This discussion above again highlights the importance of Libor as we must understand that it indicates borrowing costs for unsecured loans therefore Libor rates are one of a kind and they are an important indicator of the inter-bank market of the world. Alan Greenspan also considered Libor-OIS spread as an important liquidity indicator; we see here again that because Libor is used to formulate and price important and large amounts of swaps, loans, and other forward contracts therefore financial institutions look at it as a source rate or base rate. This is only because it is considered more efficient than central bank rates or treasury yield rates.

Analyzing the Impact of the Current European Debt Crisis on Libor
The current crisis that has plagued the world markets again after a weak recovery in the initial months of the year we see that European countries that had bailed out their respective banks have gotten into the strangle hold of a debt crisis whereby the governments of countries like Portugal, Greece, Iceland, Ireland and Spain are finding it difficult to control their public debts and fulfill their debt servicing costs. What this means is that Libor which had come down to a reasonable level had started to rise again because banks all over the world are fearing about the credit risk of major European banks. The repercussions that this rise in Libor will have eventually could be devastating for Europe in the sense that the region needs new businesses and the economies in Europe need money and funding to come to the growth path; if their governments have to cut their expenditure to meet budgetary requirements than that should not mean lack or expensive funds for the private sector.

The bottom line is that Libor is a reliable measure and indicator for assessing the future trend of the financial markets and borrowing costs trends. Therefore it should be the top priority of European governments to look at their balance sheets carefully and than ensure that Libor is brought back to sustainable levels so that economic growth does not suffer otherwise we may see a double dip that will cause further economic strains to the world economy.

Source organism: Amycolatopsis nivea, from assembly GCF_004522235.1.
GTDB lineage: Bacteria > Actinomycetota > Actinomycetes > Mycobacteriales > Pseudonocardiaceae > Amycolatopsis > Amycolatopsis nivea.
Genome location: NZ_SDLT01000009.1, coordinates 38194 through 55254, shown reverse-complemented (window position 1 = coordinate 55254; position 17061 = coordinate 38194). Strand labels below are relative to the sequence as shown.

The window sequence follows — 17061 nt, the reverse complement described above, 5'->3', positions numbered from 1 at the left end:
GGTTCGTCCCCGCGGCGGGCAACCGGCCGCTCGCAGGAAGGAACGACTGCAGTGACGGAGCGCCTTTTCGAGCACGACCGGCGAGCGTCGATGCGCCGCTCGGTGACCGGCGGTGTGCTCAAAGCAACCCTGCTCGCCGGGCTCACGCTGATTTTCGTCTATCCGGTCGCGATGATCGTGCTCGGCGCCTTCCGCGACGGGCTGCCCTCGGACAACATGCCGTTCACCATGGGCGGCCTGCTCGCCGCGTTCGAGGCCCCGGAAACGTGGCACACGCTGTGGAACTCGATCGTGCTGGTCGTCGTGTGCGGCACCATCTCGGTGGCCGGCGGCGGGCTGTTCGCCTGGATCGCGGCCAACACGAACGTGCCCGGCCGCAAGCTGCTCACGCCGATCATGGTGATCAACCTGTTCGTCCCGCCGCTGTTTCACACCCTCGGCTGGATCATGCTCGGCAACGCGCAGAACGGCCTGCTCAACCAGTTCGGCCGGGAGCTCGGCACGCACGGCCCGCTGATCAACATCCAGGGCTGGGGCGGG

Discussions, Findings and Forecasts
Deliberation and Discussion on Data Gathered
We have explained and described a number of scenarios, facts, circumstances and events that have shaped the recent past. The financial crisis which was triggered by the subprime mortgage crisis and later aggravated by CDS issues and liquidity crunch brought almost all aspects of the financial system under scrutiny. Analysts and economist all around the world said that the world would never be the same before as new regulations and sets of principles would be introduced in the financial systems. Banks came under serious hammering and many major banks like Citigroup were asked tough questions about their actions that many believed led to the financial crisis.

When we even try to put all of these events and landmark happenings we forget a major factor that created a two fold impact of the grave financial crisis. That factor is the declining health of the manufacturing sector of the US. Before the looming financial crisis US had witnessed a steady decline in the prices of home values as a result of the end of the debt bubble coupled with that manufacturing in the US was steadily losing its competitiveness to Japanese and the Chinese in particular. It should be understood here that the financial sector is in a lot of ways dependent and based on the performance of the secondary sector of any economy. The underlying assets in many of the financial products are either home mortgages or equities. So we must understand that the mess we are in today was created over a long period of time. Just like the American car manufacturers steadily lost their competitiveness to Japanese carmakers.